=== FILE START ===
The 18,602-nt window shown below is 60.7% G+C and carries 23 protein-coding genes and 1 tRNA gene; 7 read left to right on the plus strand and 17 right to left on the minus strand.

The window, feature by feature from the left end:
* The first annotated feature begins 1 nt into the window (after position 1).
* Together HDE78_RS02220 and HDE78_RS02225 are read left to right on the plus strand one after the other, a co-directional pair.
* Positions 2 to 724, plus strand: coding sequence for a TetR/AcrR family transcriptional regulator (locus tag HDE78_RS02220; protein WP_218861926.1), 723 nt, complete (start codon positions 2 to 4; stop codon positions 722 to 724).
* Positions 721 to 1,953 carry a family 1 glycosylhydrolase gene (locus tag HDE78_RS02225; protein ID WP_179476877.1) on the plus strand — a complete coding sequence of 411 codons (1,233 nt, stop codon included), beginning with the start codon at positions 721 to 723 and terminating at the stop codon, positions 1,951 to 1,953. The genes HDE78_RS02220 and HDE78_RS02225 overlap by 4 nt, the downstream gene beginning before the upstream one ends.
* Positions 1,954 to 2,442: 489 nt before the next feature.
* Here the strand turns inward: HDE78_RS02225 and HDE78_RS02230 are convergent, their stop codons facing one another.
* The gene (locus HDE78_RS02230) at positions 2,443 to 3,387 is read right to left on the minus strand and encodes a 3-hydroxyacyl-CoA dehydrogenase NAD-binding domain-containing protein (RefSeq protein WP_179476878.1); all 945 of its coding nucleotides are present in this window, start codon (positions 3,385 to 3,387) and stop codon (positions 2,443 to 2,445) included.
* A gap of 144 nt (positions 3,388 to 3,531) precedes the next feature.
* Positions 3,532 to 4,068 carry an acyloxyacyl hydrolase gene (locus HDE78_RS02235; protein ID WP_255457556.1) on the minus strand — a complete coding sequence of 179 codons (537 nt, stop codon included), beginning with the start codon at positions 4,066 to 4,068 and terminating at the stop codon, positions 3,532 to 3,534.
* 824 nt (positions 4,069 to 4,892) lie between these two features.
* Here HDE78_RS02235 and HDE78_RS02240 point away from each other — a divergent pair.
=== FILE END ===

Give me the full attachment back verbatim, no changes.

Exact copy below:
The 18,602-nt window shown below is 60.7% G+C and carries 23 protein-coding genes and 1 tRNA gene; 7 read left to right on the plus strand and 17 right to left on the minus strand.

The window, feature by feature from the left end:
* The first annotated feature begins 1 nt into the window (after position 1).
* Together HDE78_RS02220 and HDE78_RS02225 are read left to right on the plus strand one after the other, a co-directional pair.
* Positions 2 to 724, plus strand: coding sequence for a TetR/AcrR family transcriptional regulator (locus tag HDE78_RS02220; protein WP_218861926.1), 723 nt, complete (start codon positions 2 to 4; stop codon positions 722 to 724).
* Positions 721 to 1,953 carry a family 1 glycosylhydrolase gene (locus tag HDE78_RS02225; protein ID WP_179476877.1) on the plus strand — a complete coding sequence of 411 codons (1,233 nt, stop codon included), beginning with the start codon at positions 721 to 723 and terminating at the stop codon, positions 1,951 to 1,953. The genes HDE78_RS02220 and HDE78_RS02225 overlap by 4 nt, the downstream gene beginning before the upstream one ends.
* Positions 1,954 to 2,442: 489 nt before the next feature.
* Here the strand turns inward: HDE78_RS02225 and HDE78_RS02230 are convergent, their stop codons facing one another.
* The gene (locus HDE78_RS02230) at positions 2,443 to 3,387 is read right to left on the minus strand and encodes a 3-hydroxyacyl-CoA dehydrogenase NAD-binding domain-containing protein (RefSeq protein WP_179476878.1); all 945 of its coding nucleotides are present in this window, start codon (positions 3,385 to 3,387) and stop codon (positions 2,443 to 2,445) included.
* A gap of 144 nt (positions 3,388 to 3,531) precedes the next feature.
* Positions 3,532 to 4,068 carry an acyloxyacyl hydrolase gene (locus HDE78_RS02235; protein ID WP_255457556.1) on the minus strand — a complete coding sequence of 179 codons (537 nt, stop codon included), beginning with the start codon at positions 4,066 to 4,068 and terminating at the stop codon, positions 3,532 to 3,534.
* 824 nt (positions 4,069 to 4,892) lie between these two features.
* Here HDE78_RS02235 and HDE78_RS02240 point away from each other — a divergent pair.